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Logo of nihpaAbout Author manuscriptsSubmit a manuscriptHHS Public Access; Author Manuscript; Accepted for publication in peer reviewed journal;
 
Physiol Meas. Author manuscript; available in PMC 2016 July 1.
Published in final edited form as:
PMCID: PMC4835547
NIHMSID: NIHMS696978

Middle-aged adults exhibit altered spatial variations in Achilles tendon wave speed

Abstract

The purpose of this study was to investigate spatial variations in measured wave speed in the relaxed and stretched Achilles tendons of young and middle-aged adults. Wave speed was measured from the distal Achilles tendon, soleus aponeurosis, medial gastrocnemius aponeurosis and medial gastrocnemius muscle in healthy young (n = 15, aged 25 ± 4 years) and middle-aged (n = 10, aged 49 ± 4 years) adults in resting, dorsiflexed and plantarflexed postures. In both age groups, Achilles tendon wave speed decreased proximally, with the lowest wave speed measured in the gastrocnemius aponeurosis. Measured wave speed increased with passive dorsiflexion, reflecting the strain-stiffening behavior of tendons. There were no significant aging effects on wave speed in the free tendon or soleus aponeurosis. However, a significant, inverse relationship between gastrocnemius aponeurosis wave speed and age was observed in the dorsiflexed posture. We also observed significantly lower wave speeds in the gastrocnemius muscles of middle-aged adults when compared with young adults. These results suggest that Achilles tendon compliance increases in a distal-to-proximal pattern, with middle-aged adults exhibiting greater compliance in the distal gastrocnemius muscle and tendinous structures. An age-related change in the spatial variation in Achilles tendon compliance could affect localised tissue deformation patterns and injury potential within the triceps surae muscle-tendon units.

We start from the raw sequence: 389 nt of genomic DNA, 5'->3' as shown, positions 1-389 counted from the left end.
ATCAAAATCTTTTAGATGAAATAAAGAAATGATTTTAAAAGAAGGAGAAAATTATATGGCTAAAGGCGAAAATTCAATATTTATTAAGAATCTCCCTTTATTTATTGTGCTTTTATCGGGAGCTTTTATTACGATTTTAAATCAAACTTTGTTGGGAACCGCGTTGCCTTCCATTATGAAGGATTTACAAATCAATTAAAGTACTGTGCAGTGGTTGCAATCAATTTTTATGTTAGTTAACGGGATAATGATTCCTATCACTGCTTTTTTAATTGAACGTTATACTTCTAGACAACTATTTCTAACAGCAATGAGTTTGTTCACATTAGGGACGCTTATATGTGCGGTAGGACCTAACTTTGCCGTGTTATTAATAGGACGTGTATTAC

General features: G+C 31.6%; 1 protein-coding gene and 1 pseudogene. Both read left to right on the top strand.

Keywords: Tendon Compliance, Aponeurosis, Supersonic Shear Imaging, Aging, Triceps Surae

1. Introduction

The incidence of gastrocnemius muscle strain and Achilles tendon injury increases in middle-age. For example, a recent cross-sectional study (n = 2886) found that middle-aged runners (aged 40+ years) reported nearly twice as many plantarflexor muscle and Achilles tendon injuries as their younger (aged <40 years) counterparts (McKean et al, 2006). These soft tissue injuries can be challenging to treat and often have long-term consequences. For example, prior muscle strains are linked to impaired performance and contribute to future injury risk (Kannus et al, 1989; Garrett, 1990; Orchard, 2001). Thus, evaluating the age-related changes to muscle and tendon tissue properties may provide relevant diagnostic information to guide treatment and monitor recovery.